Nervous System – explorations in generative design and natural phenomena Have you ever done a puzzle that has no beginning or end? Where you don’t know up from down? Get lost in the infinite galaxy puzzle. The infinity puzzles are […] Read Article → Ever wanted to get a closer look at what goes into making one of our 3D-printed Kinematics dresses? Read Article → The Museum of Applied Arts & Sciences in Sydney, Australia commissioned Nervous System to create a new Kinematics Dress for their exhibit, Out of Hand: Materializing the Digital, which runs […] Read Article → Our Cell Cycle and Kinematics apps don’t only give you the ability to design your own Nervous System jewelry–they also allow you to order those designs in a variety of […] Read Article → We’ve continued to enjoy collaborating with clients on custom engagement rings during the first half of 2016. Read Article → This winter, we found out about a kickstarter for new 3D-printable ceramic called Porcelite by Tethon3D. Read Article →
3D-Printed Biologically-Inspired Robotics I have been spending the last few months doing research into biologically inspired robotic structures. While my approach may seem formalistic in nature, these devices were simply a means for ultimately conducting social research. This desire stems from my experience building Simple Bots, and their subsequent display at multiple Maker Faires. While displaying these robots, I observed that the thousands of people who interacted with them, projected their own social realities upon these devices which were little more than motors zip tied to plastic household utensils. The obvious shortcoming of the Simple Bots approach was that no matter what personalities people projected upon these creations, they ultimately implicitly understood that these creatures were robotic. This led me to wonder what would happen if I built robots that were more intentionally organic-like and fluid in motion.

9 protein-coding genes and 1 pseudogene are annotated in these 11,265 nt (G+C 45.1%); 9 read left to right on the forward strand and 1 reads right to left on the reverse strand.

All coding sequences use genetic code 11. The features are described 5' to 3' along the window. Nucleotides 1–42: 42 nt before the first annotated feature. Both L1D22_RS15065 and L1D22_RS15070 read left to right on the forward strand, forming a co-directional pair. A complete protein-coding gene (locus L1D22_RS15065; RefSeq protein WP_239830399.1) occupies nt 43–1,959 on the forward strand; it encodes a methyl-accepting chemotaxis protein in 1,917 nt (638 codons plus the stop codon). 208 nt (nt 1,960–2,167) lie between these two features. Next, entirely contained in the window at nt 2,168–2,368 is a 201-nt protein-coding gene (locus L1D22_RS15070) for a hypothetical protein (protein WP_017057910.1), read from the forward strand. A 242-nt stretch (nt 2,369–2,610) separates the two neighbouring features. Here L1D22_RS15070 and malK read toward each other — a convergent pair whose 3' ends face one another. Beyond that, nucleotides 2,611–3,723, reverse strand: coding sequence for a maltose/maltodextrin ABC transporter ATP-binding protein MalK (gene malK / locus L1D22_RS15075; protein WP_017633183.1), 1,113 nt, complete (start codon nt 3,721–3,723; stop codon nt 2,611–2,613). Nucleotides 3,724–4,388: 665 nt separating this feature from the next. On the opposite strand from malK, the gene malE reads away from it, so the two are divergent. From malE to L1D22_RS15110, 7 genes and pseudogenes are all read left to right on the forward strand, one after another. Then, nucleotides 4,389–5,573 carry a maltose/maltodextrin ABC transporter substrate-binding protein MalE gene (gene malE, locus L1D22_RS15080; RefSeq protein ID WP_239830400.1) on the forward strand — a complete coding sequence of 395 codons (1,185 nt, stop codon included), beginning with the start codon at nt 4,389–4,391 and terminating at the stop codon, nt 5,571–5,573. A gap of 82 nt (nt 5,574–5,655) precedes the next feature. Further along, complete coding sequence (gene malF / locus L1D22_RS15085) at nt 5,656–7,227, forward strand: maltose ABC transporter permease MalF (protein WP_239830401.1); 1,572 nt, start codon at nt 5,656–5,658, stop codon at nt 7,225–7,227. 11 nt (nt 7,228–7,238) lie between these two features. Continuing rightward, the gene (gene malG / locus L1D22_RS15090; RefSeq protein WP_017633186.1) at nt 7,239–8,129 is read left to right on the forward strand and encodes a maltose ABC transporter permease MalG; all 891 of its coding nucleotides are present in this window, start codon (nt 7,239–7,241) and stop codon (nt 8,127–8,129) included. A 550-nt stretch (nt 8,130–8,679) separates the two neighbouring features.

Printer produces personalised 3D chocolate 5 July 2011Last updated at 15:08 By Katia Moskvitch Technology reporter, BBC News The printer uses chocolate instead of ink Chocolate lovers may soon be able to print their own 3D creations thanks to work by UK scientists. A 3D printer that uses chocolate has been developed by University of Exeter researchers - and it prints layers of chocolate instead of ink or plastic. Although still a prototype, several retailers have already expressed interest in taking on the device. 3D printing using plastic and metal is already widely used in industry to speed up design work. Lead scientist Dr Liang Hao told BBC News that chocolate printing, just like any other 3D printing technique, starts with a flat cross-section image - similar to that produced by ordinary printers turning out images. "Then you do a 3D shape - layer by layer, printing chocolate instead of ink, like if you were layering 2D paper to form a 3D shape," he said. Shape and taste The machine builds up objects layer by layer Social networks
Hyphae | Hyphae Lamp The Hyphae lamp is a series of organic table lamps based on how veins form in leaves. Each lamp is a completely one-of-a-kind design 3D-printed in nylon plastic. The lamps are lit by eco-friendly LED's and cast dramatic branching shadows on the wall and ceiling. About Hyphae Hyphae is a collection of 3D printed artifacts constructed of rhizome-like networks. Lighting Specifications The lamp comes with an eco-friendly 3-watt 200 lumen LED light fixture with three bright Cree LED's that will last for 6 years of continuous use. What’s Your Better Life Index? Your Better Life Index is designed to let you visualise and compare some of the key factors – like education, housing, environment, and so on – that contribute to well-being in OECD countries. It’s an interactive tool that allows you to see how countries perform according to the importance you give to each of 11 topics that make for a better life. What’s the point of Your Better Life Index? There’s been a lot of debate lately on measuring the well-being of societies – is wealth all that matters, or should we be looking at other things, like the balance between work and the rest of our lives? The Index aims to involve citizens in this debate, and to empower them to become more informed and engaged in the policy-making process that shapes all our lives. Return to top Why choose 11 topics of well-being? Since it was founded in 1961, the OECD has helped governments design better policies for better lives for their citizens. What countries does the Index cover? Which country is #1? Lots! Credits